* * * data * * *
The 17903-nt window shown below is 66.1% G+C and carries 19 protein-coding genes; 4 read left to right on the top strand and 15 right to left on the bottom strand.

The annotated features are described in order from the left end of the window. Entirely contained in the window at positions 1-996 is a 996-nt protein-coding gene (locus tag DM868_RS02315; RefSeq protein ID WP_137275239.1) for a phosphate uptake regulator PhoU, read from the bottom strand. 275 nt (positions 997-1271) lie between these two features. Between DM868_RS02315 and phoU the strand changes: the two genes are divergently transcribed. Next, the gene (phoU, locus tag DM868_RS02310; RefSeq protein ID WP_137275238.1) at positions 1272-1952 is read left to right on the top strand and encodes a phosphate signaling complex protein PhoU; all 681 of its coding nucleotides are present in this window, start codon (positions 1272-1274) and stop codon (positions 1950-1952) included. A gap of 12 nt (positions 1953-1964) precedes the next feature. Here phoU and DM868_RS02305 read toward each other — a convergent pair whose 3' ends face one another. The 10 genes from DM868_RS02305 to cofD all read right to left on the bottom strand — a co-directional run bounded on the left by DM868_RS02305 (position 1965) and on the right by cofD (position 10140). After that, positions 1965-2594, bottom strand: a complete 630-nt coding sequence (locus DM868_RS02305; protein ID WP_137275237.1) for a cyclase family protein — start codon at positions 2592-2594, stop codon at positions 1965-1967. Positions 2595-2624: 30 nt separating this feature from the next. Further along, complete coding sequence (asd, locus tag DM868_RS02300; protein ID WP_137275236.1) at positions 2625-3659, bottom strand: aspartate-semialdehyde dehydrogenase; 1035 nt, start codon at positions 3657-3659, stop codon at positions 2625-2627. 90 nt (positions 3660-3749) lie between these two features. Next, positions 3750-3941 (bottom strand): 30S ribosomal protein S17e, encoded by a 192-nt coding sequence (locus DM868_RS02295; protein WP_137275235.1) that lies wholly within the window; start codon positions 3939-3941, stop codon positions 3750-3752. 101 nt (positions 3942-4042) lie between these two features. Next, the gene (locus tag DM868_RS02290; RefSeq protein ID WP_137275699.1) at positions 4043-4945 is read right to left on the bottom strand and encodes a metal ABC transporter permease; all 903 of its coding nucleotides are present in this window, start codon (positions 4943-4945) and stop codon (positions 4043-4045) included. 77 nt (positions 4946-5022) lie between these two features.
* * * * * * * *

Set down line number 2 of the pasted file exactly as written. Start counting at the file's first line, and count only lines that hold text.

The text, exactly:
The annotated features are described in order from the left end of the window. Entirely contained in the window at positions 1-996 is a 996-nt protein-coding gene (locus tag DM868_RS02315; RefSeq protein ID WP_137275239.1) for a phosphate uptake regulator PhoU, read from the bottom strand. 275 nt (positions 997-1271) lie between these two features. Between DM868_RS02315 and phoU the strand changes: the two genes are divergently transcribed. Next, the gene (phoU, locus tag DM868_RS02310; RefSeq protein ID WP_137275238.1) at positions 1272-1952 is read left to right on the top strand and encodes a phosphate signaling complex protein PhoU; all 681 of its coding nucleotides are present in this window, start codon (positions 1272-1274) and stop codon (positions 1950-1952) included. A gap of 12 nt (positions 1953-1964) precedes the next feature. Here phoU and DM868_RS02305 read toward each other — a convergent pair whose 3' ends face one another. The 10 genes from DM868_RS02305 to cofD all read right to left on the bottom strand — a co-directional run bounded on the left by DM868_RS02305 (position 1965) and on the right by cofD (position 10140). After that, positions 1965-2594, bottom strand: a complete 630-nt coding sequence (locus DM868_RS02305; protein ID WP_137275237.1) for a cyclase family protein — start codon at positions 2592-2594, stop codon at positions 1965-1967. Positions 2595-2624: 30 nt separating this feature from the next. Further along, complete coding sequence (asd, locus tag DM868_RS02300; protein ID WP_137275236.1) at positions 2625-3659, bottom strand: aspartate-semialdehyde dehydrogenase; 1035 nt, start codon at positions 3657-3659, stop codon at positions 2625-2627. 90 nt (positions 3660-3749) lie between these two features. Next, positions 3750-3941 (bottom strand): 30S ribosomal protein S17e, encoded by a 192-nt coding sequence (locus DM868_RS02295; protein WP_137275235.1) that lies wholly within the window; start codon positions 3939-3941, stop codon positions 3750-3752. 101 nt (positions 3942-4042) lie between these two features. Next, the gene (locus tag DM868_RS02290; RefSeq protein ID WP_137275699.1) at positions 4043-4945 is read right to left on the bottom strand and encodes a metal ABC transporter permease; all 903 of its coding nucleotides are present in this window, start codon (positions 4943-4945) and stop codon (positions 4043-4045) included. 77 nt (positions 4946-5022) lie between these two features.